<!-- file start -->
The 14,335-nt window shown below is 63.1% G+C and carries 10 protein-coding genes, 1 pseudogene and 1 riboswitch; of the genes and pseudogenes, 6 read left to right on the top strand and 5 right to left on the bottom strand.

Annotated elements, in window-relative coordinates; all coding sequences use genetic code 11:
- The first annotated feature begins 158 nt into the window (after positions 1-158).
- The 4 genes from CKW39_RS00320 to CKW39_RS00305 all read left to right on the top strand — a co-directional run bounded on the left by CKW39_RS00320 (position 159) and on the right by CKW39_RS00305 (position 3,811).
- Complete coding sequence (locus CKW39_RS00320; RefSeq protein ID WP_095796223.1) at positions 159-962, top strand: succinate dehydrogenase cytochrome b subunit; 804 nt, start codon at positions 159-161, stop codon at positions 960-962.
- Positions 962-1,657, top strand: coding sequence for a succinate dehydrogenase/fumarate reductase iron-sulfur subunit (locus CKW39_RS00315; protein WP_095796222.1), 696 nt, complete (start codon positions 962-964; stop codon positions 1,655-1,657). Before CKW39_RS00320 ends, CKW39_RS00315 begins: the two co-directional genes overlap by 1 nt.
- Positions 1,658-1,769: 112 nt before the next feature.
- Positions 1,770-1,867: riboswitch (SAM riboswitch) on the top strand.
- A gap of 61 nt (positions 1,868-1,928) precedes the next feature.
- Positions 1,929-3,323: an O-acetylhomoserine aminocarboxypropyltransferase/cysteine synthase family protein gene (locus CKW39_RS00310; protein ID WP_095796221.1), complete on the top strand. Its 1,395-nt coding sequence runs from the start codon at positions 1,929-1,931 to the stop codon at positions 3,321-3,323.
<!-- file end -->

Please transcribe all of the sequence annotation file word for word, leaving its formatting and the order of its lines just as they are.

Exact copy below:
The 14,335-nt window shown below is 63.1% G+C and carries 10 protein-coding genes, 1 pseudogene and 1 riboswitch; of the genes and pseudogenes, 6 read left to right on the top strand and 5 right to left on the bottom strand.

Annotated elements, in window-relative coordinates; all coding sequences use genetic code 11:
- The first annotated feature begins 158 nt into the window (after positions 1-158).
- The 4 genes from CKW39_RS00320 to CKW39_RS00305 all read left to right on the top strand — a co-directional run bounded on the left by CKW39_RS00320 (position 159) and on the right by CKW39_RS00305 (position 3,811).
- Complete coding sequence (locus CKW39_RS00320; RefSeq protein ID WP_095796223.1) at positions 159-962, top strand: succinate dehydrogenase cytochrome b subunit; 804 nt, start codon at positions 159-161, stop codon at positions 960-962.
- Positions 962-1,657, top strand: coding sequence for a succinate dehydrogenase/fumarate reductase iron-sulfur subunit (locus CKW39_RS00315; protein WP_095796222.1), 696 nt, complete (start codon positions 962-964; stop codon positions 1,655-1,657). Before CKW39_RS00320 ends, CKW39_RS00315 begins: the two co-directional genes overlap by 1 nt.
- Positions 1,658-1,769: 112 nt before the next feature.
- Positions 1,770-1,867: riboswitch (SAM riboswitch) on the top strand.
- A gap of 61 nt (positions 1,868-1,928) precedes the next feature.
- Positions 1,929-3,323: an O-acetylhomoserine aminocarboxypropyltransferase/cysteine synthase family protein gene (locus CKW39_RS00310; protein ID WP_095796221.1), complete on the top strand. Its 1,395-nt coding sequence runs from the start codon at positions 1,929-1,931 to the stop codon at positions 3,321-3,323.